I wanted to make myself a sweet bag for my Elizabethan persona. Since I like to research and document an object before I make it, I started to research and as so often happens, I was sucked into a void.
I thought that like most items, sweet bags would already be well-researched and I could just look at the work that other people had done and supplement it in some small way with one or two new discoveries. It turns out that sweet bags are not well-researched, at least not here in the United States.
When I started gathering enough data so that I thought I could write a book, Karen Larsdatter informed me that someone she knew already had a book in the works. She introduced me to Melinda Sherbring via email. Melinda did (and still does) have a book in the works. Not wanting to reinvent the wheel in progress, I dropped my book idea and opted for a research paper.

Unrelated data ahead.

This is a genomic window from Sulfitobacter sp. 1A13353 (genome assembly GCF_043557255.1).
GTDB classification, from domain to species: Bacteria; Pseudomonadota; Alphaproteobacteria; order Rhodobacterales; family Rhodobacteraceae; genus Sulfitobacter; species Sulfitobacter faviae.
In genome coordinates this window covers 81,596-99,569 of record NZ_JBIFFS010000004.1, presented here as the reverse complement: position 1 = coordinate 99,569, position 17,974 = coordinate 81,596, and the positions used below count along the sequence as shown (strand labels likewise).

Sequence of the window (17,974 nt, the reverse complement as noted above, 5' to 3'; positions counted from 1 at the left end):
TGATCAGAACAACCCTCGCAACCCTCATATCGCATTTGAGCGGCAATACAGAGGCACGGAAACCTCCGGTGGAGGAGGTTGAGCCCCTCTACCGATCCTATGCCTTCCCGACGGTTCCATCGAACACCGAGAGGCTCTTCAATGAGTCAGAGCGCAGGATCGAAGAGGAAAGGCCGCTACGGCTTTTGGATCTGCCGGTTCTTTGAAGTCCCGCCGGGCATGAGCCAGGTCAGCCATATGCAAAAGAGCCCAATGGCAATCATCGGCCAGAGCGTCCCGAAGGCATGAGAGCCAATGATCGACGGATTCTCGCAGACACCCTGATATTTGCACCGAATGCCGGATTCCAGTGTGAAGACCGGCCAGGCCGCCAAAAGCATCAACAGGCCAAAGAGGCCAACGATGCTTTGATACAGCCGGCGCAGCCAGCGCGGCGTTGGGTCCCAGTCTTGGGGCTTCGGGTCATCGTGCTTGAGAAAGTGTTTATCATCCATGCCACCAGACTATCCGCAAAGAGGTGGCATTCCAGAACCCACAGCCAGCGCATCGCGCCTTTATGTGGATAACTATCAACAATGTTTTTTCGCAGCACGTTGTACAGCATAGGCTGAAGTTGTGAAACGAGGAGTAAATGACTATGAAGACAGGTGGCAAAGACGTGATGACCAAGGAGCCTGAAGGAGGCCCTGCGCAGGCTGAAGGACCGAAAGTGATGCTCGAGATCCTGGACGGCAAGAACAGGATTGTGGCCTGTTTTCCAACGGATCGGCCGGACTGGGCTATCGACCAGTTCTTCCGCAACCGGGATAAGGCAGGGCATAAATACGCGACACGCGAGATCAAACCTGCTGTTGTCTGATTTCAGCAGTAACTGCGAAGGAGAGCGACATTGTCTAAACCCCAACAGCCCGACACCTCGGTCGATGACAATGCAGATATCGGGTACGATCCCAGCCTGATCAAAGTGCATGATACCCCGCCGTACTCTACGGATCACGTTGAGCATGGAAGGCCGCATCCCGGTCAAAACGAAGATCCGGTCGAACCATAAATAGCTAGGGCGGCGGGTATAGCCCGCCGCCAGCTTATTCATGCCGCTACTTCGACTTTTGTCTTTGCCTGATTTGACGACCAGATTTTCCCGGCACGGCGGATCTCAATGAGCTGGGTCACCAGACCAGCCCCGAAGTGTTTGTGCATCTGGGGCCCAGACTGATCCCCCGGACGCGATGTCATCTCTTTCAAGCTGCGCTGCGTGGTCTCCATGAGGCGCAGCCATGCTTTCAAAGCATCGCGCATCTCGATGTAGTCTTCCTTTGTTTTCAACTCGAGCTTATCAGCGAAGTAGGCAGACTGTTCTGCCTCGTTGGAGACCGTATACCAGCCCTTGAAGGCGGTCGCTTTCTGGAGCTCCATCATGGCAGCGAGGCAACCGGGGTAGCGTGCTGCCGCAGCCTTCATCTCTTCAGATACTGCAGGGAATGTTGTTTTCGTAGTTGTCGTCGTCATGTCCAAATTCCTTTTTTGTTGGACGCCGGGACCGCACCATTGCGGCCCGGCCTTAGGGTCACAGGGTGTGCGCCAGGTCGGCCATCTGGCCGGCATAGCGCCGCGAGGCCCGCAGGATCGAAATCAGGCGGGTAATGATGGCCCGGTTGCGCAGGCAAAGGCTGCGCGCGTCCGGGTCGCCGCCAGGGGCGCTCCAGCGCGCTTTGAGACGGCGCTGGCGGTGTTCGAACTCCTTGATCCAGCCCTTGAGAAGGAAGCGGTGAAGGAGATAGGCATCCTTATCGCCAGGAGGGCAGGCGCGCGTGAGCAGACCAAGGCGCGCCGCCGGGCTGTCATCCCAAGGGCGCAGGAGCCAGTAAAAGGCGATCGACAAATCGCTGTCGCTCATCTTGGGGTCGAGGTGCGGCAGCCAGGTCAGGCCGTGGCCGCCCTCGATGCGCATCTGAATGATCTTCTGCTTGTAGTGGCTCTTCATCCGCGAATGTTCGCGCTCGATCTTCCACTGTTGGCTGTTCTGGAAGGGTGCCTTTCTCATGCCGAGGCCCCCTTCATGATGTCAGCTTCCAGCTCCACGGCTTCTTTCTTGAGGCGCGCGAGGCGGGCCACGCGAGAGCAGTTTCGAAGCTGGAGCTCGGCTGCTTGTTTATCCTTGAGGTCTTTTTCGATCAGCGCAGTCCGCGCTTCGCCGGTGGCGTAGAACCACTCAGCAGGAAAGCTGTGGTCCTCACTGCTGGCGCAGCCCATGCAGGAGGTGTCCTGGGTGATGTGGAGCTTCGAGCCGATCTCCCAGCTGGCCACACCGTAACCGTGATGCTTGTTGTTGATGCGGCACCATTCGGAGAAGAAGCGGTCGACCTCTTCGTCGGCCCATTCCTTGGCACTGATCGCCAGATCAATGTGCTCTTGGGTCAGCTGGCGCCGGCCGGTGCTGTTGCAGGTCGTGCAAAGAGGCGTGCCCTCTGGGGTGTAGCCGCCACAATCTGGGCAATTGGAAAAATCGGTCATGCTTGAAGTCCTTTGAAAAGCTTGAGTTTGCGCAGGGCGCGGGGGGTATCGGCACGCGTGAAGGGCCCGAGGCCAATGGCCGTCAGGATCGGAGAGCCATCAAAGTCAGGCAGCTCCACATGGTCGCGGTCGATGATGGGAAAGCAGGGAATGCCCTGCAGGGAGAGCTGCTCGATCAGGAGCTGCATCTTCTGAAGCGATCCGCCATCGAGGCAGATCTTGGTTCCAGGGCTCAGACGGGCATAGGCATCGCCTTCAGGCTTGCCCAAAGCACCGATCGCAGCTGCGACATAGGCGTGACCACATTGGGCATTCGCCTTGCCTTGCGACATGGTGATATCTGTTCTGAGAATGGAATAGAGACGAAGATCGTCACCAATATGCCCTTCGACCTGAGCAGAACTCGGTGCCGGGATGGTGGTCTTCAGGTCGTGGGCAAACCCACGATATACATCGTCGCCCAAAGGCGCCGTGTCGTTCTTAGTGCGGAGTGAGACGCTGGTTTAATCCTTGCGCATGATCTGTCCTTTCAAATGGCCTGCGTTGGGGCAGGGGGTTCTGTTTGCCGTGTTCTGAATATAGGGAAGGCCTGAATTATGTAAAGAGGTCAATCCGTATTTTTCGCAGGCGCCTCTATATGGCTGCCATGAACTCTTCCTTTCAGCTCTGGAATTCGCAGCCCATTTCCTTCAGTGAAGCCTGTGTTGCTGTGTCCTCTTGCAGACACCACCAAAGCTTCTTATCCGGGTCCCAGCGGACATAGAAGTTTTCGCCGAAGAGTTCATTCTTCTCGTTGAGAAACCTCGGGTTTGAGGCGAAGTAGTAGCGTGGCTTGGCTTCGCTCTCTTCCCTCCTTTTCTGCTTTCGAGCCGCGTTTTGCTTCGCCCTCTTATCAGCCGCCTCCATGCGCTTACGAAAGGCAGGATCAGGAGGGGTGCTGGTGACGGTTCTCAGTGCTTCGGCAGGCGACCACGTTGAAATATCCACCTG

Melinda and I shared data so we could both improve our data sets, though truthfully after a decade, she had far more bags in her list than I did. Mid-way through the process, I published an article about sweet bags in Tournaments Illuminated in 2008 (or was it 2007?).
As so often happens, further research clarified my article and so it is now somewhat outdated.
After 2 1/2 years research, I summarized all my findings. Melinda read it and offered corrections. It was reviewed by Branwen Wallis and Belphoebe de Givet at the March 2009 Persona Pentathlon. They also gave me feedback.
The paper’s text is presented here in its entirety. However, the museum photos are not included because I don’t have the rights to use them. Instead, I have done line drawings of some of the sweet bags under discussion. And for a few, I have included patterns that I have drafted from photos. The patterns, such as the one on the left, can be copied and used to make your own sweet bag. The real size is 5 1/8″ x 5 1/8″.
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